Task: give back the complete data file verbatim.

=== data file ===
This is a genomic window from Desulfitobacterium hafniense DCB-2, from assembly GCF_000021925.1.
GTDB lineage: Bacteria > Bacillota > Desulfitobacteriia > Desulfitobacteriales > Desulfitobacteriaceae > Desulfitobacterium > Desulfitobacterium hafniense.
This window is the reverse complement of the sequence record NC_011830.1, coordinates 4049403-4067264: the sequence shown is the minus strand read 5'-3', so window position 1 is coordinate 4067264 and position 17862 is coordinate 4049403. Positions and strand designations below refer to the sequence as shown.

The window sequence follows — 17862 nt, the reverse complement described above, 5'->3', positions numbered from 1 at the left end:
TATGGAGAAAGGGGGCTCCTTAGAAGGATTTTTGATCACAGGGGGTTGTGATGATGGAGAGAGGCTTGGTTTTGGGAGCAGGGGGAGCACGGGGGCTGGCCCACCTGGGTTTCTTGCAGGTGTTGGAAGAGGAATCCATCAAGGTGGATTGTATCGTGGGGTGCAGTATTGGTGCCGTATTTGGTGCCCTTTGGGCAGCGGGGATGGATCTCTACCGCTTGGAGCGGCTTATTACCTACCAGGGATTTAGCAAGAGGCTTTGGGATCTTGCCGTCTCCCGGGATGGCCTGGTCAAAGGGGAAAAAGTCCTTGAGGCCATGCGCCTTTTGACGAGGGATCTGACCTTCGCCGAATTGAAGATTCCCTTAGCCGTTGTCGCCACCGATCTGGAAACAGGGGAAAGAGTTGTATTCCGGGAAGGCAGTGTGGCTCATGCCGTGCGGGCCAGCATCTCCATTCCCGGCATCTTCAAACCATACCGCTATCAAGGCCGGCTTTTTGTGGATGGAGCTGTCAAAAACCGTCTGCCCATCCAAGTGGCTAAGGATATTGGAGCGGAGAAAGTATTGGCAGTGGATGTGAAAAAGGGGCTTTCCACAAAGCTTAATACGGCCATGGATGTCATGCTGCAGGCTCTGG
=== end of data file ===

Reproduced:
This is a genomic window from Desulfitobacterium hafniense DCB-2, from assembly GCF_000021925.1.
GTDB lineage: Bacteria > Bacillota > Desulfitobacteriia > Desulfitobacteriales > Desulfitobacteriaceae > Desulfitobacterium > Desulfitobacterium hafniense.
This window is the reverse complement of the sequence record NC_011830.1, coordinates 4049403-4067264: the sequence shown is the minus strand read 5'-3', so window position 1 is coordinate 4067264 and position 17862 is coordinate 4049403. Positions and strand designations below refer to the sequence as shown.

The window sequence follows — 17862 nt, the reverse complement described above, 5'->3', positions numbered from 1 at the left end:
TATGGAGAAAGGGGGCTCCTTAGAAGGATTTTTGATCACAGGGGGTTGTGATGATGGAGAGAGGCTTGGTTTTGGGAGCAGGGGGAGCACGGGGGCTGGCCCACCTGGGTTTCTTGCAGGTGTTGGAAGAGGAATCCATCAAGGTGGATTGTATCGTGGGGTGCAGTATTGGTGCCGTATTTGGTGCCCTTTGGGCAGCGGGGATGGATCTCTACCGCTTGGAGCGGCTTATTACCTACCAGGGATTTAGCAAGAGGCTTTGGGATCTTGCCGTCTCCCGGGATGGCCTGGTCAAAGGGGAAAAAGTCCTTGAGGCCATGCGCCTTTTGACGAGGGATCTGACCTTCGCCGAATTGAAGATTCCCTTAGCCGTTGTCGCCACCGATCTGGAAACAGGGGAAAGAGTTGTATTCCGGGAAGGCAGTGTGGCTCATGCCGTGCGGGCCAGCATCTCCATTCCCGGCATCTTCAAACCATACCGCTATCAAGGCCGGCTTTTTGTGGATGGAGCTGTCAAAAACCGTCTGCCCATCCAAGTGGCTAAGGATATTGGAGCGGAGAAAGTATTGGCAGTGGATGTGAAAAAGGGGCTTTCCACAAAGCTTAATACGGCCATGGATGTCATGCTGCAGGCTCTGG